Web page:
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cutting 30degree angle using Chamfer bit

wendy1's picture

Hi,


Went into my local tool supply shop today to see if I could find an appropriate router bit to cut a 30 degree bevel on a small 3X 3 piece of 3/4 inch pine. I explained that I wanted it to bevel the edges on a dog dumb bell I'm  making for a friend.  The salesman told me it would be best to use the chamfer bit in a router table. He said it would be easier and safer. I thought I could just cut the bevel using a fixed router (free hand).


Just wondering since I don't own a router table. Would it be possible to cut a 30 degree bevel using a block plane?


 


Wendy


 

douglas2cats's picture

(post #98617, reply #1 of 32)

The hand-held router would work, but...


I think the reason they suggested you use it in a router table is that can be a bit much to take off at once. A router table would let you set the fence incrementally closer until the bearing made contact with the wood. You could get some pretty bad tearout and gouging if you tried it totally freehand, unless you're real careful control-wise and take very light passes - or put a bigger bearing on the bit to start out with. Or you could start off with a very shallow cut and set the router deeper for each pass - just be careful that the bearing makes contact on an un-beveled part of the edge on each pass. You could  also start out beveling on a tablesaw and set it to only leave a 1/16th or less for the router bit to clean up at full depth w/out getting tearout. Or you could cut closer to the line and clean it up with the block plane too.


Waddaya mean it wont fit through the door?

If you build it he will come.

SVSander's picture

(post #98617, reply #2 of 32)

The reason the salesman recommended a router table is because such a small piece of wood would not provide adequate support for a router base. In fact, handling such a small piece of wood on a router table is not very safe unless you have some kind of fixture that can hold it for you (not particularly hard to make, but may be time consuming). This is one area where it may well be much safer to use hand tools - such as the block plane you mentioned.

Good luck,
Richard Baker

WillGeorge's picture

(post #98617, reply #3 of 32)

30 degree bevel ??


AKC thing?? If not... just break the edges with a hand plane and be done with it..


EDIT:: I have a few routers and router tables.. For that.. I'd use a hand plane... Or sandpaper.. Just me though.


Edited 7/15/2005 10:15 am ET by Will George

Have a great day.. Life is wonderful even if you are having a bad day!

wendy1's picture

(post #98617, reply #4 of 32)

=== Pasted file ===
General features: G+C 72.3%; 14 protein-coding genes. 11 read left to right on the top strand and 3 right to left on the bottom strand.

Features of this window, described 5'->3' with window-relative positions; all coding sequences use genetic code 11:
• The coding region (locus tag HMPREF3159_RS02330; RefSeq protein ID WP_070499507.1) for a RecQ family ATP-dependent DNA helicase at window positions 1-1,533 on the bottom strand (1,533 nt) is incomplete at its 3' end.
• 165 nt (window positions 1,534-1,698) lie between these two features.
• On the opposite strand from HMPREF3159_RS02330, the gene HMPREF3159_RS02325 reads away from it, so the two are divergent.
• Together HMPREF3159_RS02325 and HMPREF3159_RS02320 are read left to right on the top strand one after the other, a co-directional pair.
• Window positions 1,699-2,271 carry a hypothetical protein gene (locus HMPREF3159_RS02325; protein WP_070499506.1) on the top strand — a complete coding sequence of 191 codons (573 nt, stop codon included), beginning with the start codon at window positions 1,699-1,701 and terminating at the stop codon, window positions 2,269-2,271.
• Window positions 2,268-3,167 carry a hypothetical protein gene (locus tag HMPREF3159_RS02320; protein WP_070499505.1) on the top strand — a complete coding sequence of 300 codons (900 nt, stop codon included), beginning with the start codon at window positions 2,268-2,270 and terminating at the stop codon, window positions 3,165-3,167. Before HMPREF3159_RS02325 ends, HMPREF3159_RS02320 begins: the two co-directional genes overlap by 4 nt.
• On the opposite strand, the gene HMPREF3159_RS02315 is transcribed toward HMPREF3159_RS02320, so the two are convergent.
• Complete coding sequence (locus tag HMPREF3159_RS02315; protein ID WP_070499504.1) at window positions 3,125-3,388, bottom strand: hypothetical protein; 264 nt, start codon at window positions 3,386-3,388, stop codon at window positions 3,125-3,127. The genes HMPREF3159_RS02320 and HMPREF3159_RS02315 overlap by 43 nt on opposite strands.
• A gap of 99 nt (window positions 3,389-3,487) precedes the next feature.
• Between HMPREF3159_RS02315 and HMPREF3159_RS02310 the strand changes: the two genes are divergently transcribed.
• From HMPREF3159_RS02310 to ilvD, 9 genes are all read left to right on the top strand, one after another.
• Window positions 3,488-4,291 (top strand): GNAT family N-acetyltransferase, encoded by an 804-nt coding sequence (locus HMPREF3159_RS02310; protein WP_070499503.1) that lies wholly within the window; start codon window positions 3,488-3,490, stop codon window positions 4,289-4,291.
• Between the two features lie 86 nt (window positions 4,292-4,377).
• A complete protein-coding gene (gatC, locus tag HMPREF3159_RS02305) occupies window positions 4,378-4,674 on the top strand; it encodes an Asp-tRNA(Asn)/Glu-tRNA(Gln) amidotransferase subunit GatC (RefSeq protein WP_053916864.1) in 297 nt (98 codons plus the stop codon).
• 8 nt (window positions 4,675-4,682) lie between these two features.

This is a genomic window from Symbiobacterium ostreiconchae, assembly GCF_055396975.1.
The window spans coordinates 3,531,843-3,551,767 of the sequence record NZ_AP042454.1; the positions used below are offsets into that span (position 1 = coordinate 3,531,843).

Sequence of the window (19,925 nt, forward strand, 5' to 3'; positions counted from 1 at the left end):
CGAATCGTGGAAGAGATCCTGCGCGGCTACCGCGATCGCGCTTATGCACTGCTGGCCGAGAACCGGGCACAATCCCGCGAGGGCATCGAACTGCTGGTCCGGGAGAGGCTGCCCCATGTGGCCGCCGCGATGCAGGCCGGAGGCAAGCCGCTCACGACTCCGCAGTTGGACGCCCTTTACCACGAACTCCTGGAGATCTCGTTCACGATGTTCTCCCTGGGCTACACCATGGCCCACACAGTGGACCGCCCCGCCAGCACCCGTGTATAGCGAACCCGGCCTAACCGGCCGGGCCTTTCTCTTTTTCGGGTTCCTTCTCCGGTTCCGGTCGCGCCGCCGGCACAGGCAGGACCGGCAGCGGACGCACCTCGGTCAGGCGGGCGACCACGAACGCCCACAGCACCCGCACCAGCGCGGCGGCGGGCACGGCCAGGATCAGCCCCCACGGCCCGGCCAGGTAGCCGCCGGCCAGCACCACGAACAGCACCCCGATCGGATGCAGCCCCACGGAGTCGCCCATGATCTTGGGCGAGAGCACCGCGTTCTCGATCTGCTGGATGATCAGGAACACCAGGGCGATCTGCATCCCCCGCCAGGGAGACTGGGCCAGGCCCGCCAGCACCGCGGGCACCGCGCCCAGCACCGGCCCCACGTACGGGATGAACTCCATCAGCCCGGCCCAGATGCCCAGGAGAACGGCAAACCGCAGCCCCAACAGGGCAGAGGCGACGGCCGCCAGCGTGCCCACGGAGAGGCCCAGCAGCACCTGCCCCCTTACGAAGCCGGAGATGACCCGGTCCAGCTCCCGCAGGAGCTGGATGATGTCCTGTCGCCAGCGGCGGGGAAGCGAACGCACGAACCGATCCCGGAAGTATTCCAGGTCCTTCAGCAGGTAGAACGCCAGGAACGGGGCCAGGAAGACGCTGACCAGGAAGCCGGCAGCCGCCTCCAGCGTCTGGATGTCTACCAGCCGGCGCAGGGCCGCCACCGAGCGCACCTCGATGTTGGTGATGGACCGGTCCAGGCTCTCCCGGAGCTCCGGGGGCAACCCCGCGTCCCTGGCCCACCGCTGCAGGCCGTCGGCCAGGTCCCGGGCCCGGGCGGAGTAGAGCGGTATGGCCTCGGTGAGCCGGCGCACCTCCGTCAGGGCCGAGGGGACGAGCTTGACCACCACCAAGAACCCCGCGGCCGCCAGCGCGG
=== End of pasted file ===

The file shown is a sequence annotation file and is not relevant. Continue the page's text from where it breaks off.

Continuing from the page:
Hi ,


I am in  search of a used block plane. My uncle might have one he's willing to part with. If I don't find one for I'll have to purchase one at Home Depot or order one online. I think that's the safest way to cut the bevel. I could just sand the edges on the belt/disc sander.


Wendy


 

Steinmetz's picture

(post #98617, reply #5 of 32)

Wendy, if you just want to 'break the edges',(Chamfer),you'd best turn your belt sander up side down and clamp it to the work bench.

Hold all four edge corners at the proper angle and 'stab' the blank into the moving belt. On the other hand, if you need a bevel
( angled all through top face edge to the bottom face edge.) I suggest buying a low angle block plane. (Stanley)

Draw a parallel pencil line along the four top edges as a guide to follow as you plane.
Using the plane,grip the blanks in a vise and plane the two cross grained edges first; then plane the two edges along the grain.

Look at the grain orientation, so when you plane, you don't 'catch the grain' and get a rough grained finish.

If the first attempt works fine along the board, complete the planeing in that direction. The opposite edge requires you to plane the opposite way.
Worse comes to worse, finish the beveling on the upturned belt sander. Stein.

Good luck Wendy.Your pal Peter Pan


Edited 7/15/2005 10:19 pm ET by steinmetz

wendy1's picture

(post #98617, reply #6 of 32)

Hi,


Thanks for letting me know how to cut bevels the old fashioned way. Would you be able to explain the differences between an ordianary block plane and a "low angle" plane. Does the low angle plane remove less wood?


Wendy


 


 

CharlesW's picture

(post #98617, reply #7 of 32)

I see you have a belt/disc sander combo.  How about tilting the table on the disc or belt sander to 30d and sand to the desired profile?

Onward through the fog.


Chuck Whitney

ONWARD!  THROUGH THE FOG.

Chuck

Steinmetz's picture

(post #98617, reply #10 of 32)

Wendy, They both are adjustable as to how deep you plan to go although hardwood being denser calls for microscopic shavings

The reason I suggested a low angle, is that it excels on rough/twisted or endgrain wood.. Costs a few bucks more than a regular block plane but worth every cent.

I use mine only on end grain as the 'regular' can't cut the fibers of the end grain. I forgot to mention in the first reply: When planeing across end grain, don't go all the way in one direction but, return the stroke in the other direction.
(Eliminates 'tear out')

Look for the Stanley plane Low Angle Block (It has adjustable throat. A Gem of a tool. Stein(I don't wanna grow up) metz

WillGeorge's picture

(post #98617, reply #9 of 32)

Geee. Get a plane from a BIG BOX then you are going to post about 'Why MY BIG BOX PLANE SUCKS'


For most small angles (my opinion) a hunk of sandpaper wrapped around a nice flat block of wood that fits in your had will do WONDERS!


If ya have a straight eye!


EDIT:: Dang.. that fits in your had  TO that fits in your haNd !!


Edited 7/16/2005 2:06 pm ET by Will George

Have a great day.. Life is wonderful even if you are having a bad day!

WillGeorge's picture

(post #98617, reply #20 of 32)

30 degree bevel ??


AKC thing??  I was serious.. I did not know that AKC had that rule??

Have a great day.. Life is wonderful even if you are having a bad day!

jazzdogg's picture

(post #98617, reply #8 of 32)

Wendy,


Hand planes and power sanders will both work. Follow your gut, and use whichever method you feel gives you the greatest control and feels safest.


You'll want to practice cutting across the end-grain if this isn't a skill you've already mastered; tear-out is likely if you're not conscious of the way the wood fibers are prone to react when pushed sideways - whether by a plane iron or a sanding belt.


Good luck,


-Jazzdogg-


"Don't ask youself what the world needs. Ask yourself what makes you come alive, and go do that, because what the world needs is people who have come alive." Gil Bailie

-Jazzdogg-

"Don't ask yourself what the world needs. Ask yourself what makes you come alive, and go do that, because what the world needs is people who have come alive." Gil Bailie